Don’t breathe and don’t watch this movie. Trigger warnings for later in this review.
In Detroit, looking beautifully derelict, burglars find a potentially sweet score in a nearly derelict house in an otherwise abandoned area four blocks square. One of the burglars is a psychopath, his girlfriend is somewhat decent but a willing participant, and the odd man out is made to seem very much a nice guy. This doesn’t explain to us why he’s helping the other two break into houses. On a personal note, I think all burglars should be tortured to death, so I don’t feel much sympathy for the “good guy” being treated badly by the psycho.
The mark is blind, and though his house is secured with bars and locks and a security system, they get in pretty easily. Still, you find yourself on edge, because the house is not designed to be negotiated by a sighted person. There are no lights on, the windows are all too filthy to see through, and there’s a still creepiness that gets on the viewer’s nerves pretty quickly. As they move through the house, quietly looking for the bundle of cash they’re sure is there, the viewer begins to see some things they can’t. Things that promise bad times to come for the burglars.
With capable camera work, the director gives massive foreshadowing with a hammer and the “subtle” highlight of a basement door. A piece of broken glass acts as Hitchcock’s bomb under the table.
The word for this movie is tense. An amazing series of problems beset the main characters, all blending seamlessly into each other and growing more desperate by the minute. Again, because they’re burglars, I could care less that they’re fighting for their lives, but you may feel otherwise.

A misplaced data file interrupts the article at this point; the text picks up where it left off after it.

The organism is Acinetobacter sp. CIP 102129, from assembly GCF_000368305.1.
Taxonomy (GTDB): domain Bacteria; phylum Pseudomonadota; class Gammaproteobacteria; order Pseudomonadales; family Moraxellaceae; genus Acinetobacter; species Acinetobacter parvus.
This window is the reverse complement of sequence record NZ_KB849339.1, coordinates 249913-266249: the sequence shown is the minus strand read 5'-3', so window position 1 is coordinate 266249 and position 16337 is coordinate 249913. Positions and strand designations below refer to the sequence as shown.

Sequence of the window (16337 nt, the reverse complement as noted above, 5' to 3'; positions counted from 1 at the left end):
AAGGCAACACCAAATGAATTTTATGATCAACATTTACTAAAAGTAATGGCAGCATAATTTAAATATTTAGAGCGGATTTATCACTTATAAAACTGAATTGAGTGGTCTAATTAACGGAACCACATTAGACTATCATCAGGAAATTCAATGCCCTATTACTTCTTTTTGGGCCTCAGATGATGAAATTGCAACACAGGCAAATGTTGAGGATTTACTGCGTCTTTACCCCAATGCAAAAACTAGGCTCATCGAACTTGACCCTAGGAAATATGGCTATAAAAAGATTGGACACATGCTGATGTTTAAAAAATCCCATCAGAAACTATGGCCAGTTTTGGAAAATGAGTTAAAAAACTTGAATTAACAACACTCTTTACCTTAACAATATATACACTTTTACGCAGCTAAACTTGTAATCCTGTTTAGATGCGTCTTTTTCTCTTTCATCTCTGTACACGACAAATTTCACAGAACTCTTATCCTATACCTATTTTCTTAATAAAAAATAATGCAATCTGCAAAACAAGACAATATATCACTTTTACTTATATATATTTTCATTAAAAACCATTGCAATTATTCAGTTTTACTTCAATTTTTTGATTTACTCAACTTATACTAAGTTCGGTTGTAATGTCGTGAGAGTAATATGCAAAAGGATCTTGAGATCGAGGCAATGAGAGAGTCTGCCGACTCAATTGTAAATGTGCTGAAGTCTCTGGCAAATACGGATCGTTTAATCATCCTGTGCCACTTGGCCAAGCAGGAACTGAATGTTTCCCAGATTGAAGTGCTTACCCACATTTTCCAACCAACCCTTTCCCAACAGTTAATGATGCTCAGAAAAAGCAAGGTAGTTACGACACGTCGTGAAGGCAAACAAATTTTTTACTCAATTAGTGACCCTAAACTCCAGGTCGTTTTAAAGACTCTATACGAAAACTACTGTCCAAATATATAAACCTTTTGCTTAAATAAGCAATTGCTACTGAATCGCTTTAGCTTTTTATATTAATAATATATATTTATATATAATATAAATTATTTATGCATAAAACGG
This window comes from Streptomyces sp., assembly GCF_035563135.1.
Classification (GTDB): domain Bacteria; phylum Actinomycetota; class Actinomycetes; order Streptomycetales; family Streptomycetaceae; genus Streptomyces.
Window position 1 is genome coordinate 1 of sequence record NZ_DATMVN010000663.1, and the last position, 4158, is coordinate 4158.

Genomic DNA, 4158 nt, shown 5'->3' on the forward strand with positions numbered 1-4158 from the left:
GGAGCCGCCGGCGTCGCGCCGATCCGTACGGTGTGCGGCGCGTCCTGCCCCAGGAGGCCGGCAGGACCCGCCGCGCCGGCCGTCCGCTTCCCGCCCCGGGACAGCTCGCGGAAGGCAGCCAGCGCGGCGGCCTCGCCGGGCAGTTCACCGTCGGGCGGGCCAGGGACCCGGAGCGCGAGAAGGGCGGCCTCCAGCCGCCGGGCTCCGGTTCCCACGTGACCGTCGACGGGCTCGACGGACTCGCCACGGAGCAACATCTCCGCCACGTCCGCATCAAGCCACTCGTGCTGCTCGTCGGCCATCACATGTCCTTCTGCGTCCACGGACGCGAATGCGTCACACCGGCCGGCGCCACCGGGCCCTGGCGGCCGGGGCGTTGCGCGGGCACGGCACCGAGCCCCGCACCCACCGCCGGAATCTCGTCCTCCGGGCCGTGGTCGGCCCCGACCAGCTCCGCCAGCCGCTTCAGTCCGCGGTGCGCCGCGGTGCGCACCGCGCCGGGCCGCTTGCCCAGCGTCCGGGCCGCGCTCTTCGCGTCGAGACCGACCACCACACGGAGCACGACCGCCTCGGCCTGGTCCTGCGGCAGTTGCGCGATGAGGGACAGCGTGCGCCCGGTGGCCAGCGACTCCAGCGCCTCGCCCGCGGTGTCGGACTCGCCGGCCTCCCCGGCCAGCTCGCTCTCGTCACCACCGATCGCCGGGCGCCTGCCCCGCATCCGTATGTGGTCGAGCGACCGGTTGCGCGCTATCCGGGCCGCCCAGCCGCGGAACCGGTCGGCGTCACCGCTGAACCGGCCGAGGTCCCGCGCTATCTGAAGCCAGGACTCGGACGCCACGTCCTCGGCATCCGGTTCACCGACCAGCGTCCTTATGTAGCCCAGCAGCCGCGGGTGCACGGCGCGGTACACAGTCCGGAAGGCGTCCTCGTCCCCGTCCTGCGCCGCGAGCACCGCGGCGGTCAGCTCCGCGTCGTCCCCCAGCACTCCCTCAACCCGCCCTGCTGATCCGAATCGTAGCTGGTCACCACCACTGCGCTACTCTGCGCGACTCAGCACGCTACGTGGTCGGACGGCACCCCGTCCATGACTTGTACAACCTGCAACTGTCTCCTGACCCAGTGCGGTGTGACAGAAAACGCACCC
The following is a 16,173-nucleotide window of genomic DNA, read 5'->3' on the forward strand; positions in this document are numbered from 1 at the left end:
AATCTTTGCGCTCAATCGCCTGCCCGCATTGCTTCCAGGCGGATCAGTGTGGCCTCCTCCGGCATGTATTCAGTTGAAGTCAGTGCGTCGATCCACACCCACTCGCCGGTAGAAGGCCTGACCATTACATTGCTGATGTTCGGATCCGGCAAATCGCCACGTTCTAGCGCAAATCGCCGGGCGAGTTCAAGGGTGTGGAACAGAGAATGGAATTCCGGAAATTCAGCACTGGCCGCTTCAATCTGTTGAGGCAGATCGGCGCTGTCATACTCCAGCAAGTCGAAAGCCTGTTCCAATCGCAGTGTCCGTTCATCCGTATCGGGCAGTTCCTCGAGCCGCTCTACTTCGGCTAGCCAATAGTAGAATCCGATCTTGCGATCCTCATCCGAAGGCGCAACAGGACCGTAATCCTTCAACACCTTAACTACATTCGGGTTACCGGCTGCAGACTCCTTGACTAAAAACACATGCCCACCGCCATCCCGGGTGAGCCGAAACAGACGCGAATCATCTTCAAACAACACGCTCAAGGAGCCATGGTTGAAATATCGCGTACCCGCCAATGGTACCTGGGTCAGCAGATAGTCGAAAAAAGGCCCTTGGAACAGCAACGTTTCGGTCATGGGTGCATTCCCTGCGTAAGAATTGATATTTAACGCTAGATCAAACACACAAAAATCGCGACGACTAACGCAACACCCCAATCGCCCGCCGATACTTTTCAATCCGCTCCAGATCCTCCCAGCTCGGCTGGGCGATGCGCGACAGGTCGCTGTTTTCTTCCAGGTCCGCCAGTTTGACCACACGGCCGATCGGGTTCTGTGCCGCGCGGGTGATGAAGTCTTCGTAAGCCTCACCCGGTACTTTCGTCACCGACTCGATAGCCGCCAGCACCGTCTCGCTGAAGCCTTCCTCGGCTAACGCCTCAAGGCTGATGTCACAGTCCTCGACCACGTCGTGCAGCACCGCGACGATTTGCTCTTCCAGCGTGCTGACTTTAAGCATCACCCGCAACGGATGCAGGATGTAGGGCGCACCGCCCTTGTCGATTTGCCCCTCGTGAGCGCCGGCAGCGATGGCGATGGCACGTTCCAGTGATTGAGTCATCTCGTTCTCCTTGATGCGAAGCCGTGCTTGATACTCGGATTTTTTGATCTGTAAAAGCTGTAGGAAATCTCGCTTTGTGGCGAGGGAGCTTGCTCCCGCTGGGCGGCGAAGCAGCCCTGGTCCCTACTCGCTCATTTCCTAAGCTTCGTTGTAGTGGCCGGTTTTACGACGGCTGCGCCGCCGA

The characters are broadly drawn, down to the little sister who lives in a trailer with her frowzy mom and her mom’s degenerate boyfriend. The girl has a cast on one arm, in a not subtle hint that she’s in imminent danger of continued abuse. Cutting the action completely off from the world despite taking place in a suburban neighborhood gives Don’t Breathe a strong feeling of urban fantasy.
Here’s why you should not watch this otherwise decent thriller. The filmmakers have decided that playing with rape is a great way to shock and awe the audience. In interviews they say they “wanted to start a conversation”, but it’s obvious they’re using a horrible scenario in what they think is a great way to separate their movie from the rest. They’re Those Guys who think it’s not rape without a penis, and that making the right conciliatory noises after the fact excuses their voyeuristic auteurism. If I can manage it, this will be the last film I watch from this director.
CFR: In Addition: After reading Mildred’s review, I will not be watching this movie. Ever. Thanks Mildred and sorry you had to sully your eyes.
I too have no sympathy for burglars. I lost my wedding jewelry and a few family heirlooms to thieves who broke into my home 3 months after I got married. I needed to repair a broken window and my sense of well-being. I remember running through the house to be sure everything was safe – it was not. Good thing hubby got home before me and told me what had happened or I would have cried non-stop. Cops said they thought it was a bunch of teens who were having “fun”. Never found the perps, never found my stuff. People say that I am lucky I wasn’t in the house when they broke in. I say no: They are lucky I wasn’t home.
Please note I have great sympathy for the poor and hungry when they steal. I do NOT have any for punks who get kicks out of violating people’s homes. Yes, violating is the correct word. #MeToo
AND if you are going to victimize a vet, someone who was willing to lay down their life for our country, do NOT expect any sympathy from me. Ever.